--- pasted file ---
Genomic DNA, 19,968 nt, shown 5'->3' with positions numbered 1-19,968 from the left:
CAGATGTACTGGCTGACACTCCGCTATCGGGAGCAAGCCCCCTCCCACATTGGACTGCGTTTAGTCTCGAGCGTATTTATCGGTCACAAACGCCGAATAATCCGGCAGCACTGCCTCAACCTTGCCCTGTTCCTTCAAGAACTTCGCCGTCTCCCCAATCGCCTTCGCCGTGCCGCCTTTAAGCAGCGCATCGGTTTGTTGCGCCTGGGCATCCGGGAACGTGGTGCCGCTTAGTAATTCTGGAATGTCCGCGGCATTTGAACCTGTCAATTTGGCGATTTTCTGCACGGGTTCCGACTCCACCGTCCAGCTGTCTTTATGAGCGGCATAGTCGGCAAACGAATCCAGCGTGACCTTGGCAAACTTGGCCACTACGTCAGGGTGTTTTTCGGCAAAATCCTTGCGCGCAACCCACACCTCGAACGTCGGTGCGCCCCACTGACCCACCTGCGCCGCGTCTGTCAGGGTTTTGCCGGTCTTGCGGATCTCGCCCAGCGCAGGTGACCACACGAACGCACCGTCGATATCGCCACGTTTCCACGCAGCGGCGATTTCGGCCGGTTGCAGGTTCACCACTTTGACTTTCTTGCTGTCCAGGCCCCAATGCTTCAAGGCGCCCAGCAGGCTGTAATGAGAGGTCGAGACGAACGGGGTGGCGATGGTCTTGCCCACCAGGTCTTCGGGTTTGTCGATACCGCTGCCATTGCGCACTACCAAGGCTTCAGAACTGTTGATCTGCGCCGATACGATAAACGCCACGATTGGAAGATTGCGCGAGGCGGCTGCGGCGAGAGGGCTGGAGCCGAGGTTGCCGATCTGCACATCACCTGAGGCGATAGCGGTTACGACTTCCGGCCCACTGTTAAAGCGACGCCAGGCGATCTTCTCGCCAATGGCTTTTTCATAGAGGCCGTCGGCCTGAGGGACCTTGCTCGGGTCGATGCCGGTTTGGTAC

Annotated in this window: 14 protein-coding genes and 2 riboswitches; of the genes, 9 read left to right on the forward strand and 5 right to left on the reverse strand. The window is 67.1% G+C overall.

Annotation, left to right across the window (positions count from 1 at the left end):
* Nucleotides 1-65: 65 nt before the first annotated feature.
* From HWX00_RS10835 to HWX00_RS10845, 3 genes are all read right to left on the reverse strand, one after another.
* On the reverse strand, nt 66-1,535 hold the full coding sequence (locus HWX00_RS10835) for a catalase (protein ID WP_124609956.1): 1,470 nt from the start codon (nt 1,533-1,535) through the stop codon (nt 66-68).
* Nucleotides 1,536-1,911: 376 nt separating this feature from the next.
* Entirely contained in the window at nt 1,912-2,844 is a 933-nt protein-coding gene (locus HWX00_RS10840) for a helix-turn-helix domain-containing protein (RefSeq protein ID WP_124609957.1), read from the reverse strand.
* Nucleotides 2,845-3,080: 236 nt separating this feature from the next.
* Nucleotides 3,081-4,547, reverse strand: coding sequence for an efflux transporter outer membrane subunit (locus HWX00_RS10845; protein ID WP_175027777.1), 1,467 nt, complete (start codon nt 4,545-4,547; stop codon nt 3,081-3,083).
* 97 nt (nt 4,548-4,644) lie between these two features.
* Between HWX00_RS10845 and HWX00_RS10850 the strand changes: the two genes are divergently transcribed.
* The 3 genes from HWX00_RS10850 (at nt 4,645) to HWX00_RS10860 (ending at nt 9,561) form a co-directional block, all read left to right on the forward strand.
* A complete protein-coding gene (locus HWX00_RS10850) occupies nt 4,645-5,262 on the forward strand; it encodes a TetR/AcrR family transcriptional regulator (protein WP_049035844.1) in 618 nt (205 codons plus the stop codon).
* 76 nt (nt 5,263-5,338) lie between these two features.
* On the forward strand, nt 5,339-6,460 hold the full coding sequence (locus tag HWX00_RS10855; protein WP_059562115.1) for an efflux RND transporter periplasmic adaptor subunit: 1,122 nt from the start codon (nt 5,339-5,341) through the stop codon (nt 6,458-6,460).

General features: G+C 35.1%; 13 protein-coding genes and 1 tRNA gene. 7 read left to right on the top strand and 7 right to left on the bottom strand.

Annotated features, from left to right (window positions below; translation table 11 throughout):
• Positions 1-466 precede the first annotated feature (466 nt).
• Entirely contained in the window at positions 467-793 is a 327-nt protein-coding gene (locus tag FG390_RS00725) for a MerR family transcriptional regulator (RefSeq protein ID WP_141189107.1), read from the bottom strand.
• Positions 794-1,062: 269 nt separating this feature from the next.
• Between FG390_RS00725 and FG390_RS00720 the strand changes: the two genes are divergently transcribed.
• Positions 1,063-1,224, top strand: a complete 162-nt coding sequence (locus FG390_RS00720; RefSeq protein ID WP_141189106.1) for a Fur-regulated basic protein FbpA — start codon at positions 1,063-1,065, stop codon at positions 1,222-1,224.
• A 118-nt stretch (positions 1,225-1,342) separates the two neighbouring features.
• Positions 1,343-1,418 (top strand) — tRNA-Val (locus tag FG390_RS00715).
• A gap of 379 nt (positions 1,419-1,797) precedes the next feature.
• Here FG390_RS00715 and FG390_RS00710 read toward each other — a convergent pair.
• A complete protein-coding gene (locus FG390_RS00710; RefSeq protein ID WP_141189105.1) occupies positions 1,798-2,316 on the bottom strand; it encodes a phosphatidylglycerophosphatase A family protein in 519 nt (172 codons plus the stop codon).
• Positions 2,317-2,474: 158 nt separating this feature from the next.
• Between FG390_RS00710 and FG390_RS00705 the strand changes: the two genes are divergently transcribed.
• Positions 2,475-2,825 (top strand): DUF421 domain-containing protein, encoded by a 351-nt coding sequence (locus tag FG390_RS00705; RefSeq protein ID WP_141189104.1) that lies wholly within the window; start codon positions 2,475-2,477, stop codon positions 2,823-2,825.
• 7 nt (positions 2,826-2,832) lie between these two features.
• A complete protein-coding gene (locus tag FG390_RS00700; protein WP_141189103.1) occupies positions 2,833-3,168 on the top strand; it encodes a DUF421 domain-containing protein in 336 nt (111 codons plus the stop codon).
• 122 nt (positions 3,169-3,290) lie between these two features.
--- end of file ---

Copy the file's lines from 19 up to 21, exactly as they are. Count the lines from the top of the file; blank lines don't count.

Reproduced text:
Annotated features, from left to right (window positions below; translation table 11 throughout):
• Positions 1-466 precede the first annotated feature (466 nt).
• Entirely contained in the window at positions 467-793 is a 327-nt protein-coding gene (locus tag FG390_RS00725) for a MerR family transcriptional regulator (RefSeq protein ID WP_141189107.1), read from the bottom strand.